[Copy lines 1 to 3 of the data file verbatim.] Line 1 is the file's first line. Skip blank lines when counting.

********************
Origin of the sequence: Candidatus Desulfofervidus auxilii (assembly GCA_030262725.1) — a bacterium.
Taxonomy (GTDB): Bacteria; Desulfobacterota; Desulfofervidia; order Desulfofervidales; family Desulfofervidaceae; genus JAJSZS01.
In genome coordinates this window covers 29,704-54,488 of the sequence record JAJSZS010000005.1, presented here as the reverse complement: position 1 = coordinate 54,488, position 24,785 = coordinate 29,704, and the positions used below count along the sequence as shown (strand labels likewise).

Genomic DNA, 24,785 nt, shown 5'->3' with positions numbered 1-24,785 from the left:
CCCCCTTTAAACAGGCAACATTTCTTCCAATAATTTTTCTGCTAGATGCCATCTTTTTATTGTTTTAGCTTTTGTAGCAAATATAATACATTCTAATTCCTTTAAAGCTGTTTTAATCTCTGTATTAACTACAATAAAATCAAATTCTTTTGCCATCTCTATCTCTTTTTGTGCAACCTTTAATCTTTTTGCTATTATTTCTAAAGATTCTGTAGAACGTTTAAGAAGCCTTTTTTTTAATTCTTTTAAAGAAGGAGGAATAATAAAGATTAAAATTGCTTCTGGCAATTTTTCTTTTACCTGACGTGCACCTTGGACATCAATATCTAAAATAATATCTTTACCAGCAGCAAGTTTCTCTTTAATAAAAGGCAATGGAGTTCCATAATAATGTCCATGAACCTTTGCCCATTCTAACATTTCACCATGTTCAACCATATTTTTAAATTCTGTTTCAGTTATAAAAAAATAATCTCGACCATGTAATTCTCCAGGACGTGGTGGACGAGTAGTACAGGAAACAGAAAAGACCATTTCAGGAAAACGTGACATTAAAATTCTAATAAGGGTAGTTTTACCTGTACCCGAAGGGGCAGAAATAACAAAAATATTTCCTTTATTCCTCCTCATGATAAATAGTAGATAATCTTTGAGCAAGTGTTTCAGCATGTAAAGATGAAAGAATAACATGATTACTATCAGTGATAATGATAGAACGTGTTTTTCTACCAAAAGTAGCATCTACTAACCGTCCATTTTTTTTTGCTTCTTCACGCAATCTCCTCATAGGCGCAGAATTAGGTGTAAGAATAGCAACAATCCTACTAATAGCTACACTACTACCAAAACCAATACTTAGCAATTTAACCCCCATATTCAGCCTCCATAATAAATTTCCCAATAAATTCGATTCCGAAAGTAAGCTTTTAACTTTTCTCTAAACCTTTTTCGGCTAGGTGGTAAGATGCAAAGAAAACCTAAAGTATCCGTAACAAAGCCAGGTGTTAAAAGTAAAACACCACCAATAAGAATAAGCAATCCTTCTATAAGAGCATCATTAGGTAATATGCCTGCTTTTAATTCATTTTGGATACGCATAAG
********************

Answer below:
Origin of the sequence: Candidatus Desulfofervidus auxilii (assembly GCA_030262725.1) — a bacterium.
Taxonomy (GTDB): Bacteria; Desulfobacterota; Desulfofervidia; order Desulfofervidales; family Desulfofervidaceae; genus JAJSZS01.
In genome coordinates this window covers 29,704-54,488 of the sequence record JAJSZS010000005.1, presented here as the reverse complement: position 1 = coordinate 54,488, position 24,785 = coordinate 29,704, and the positions used below count along the sequence as shown (strand labels likewise).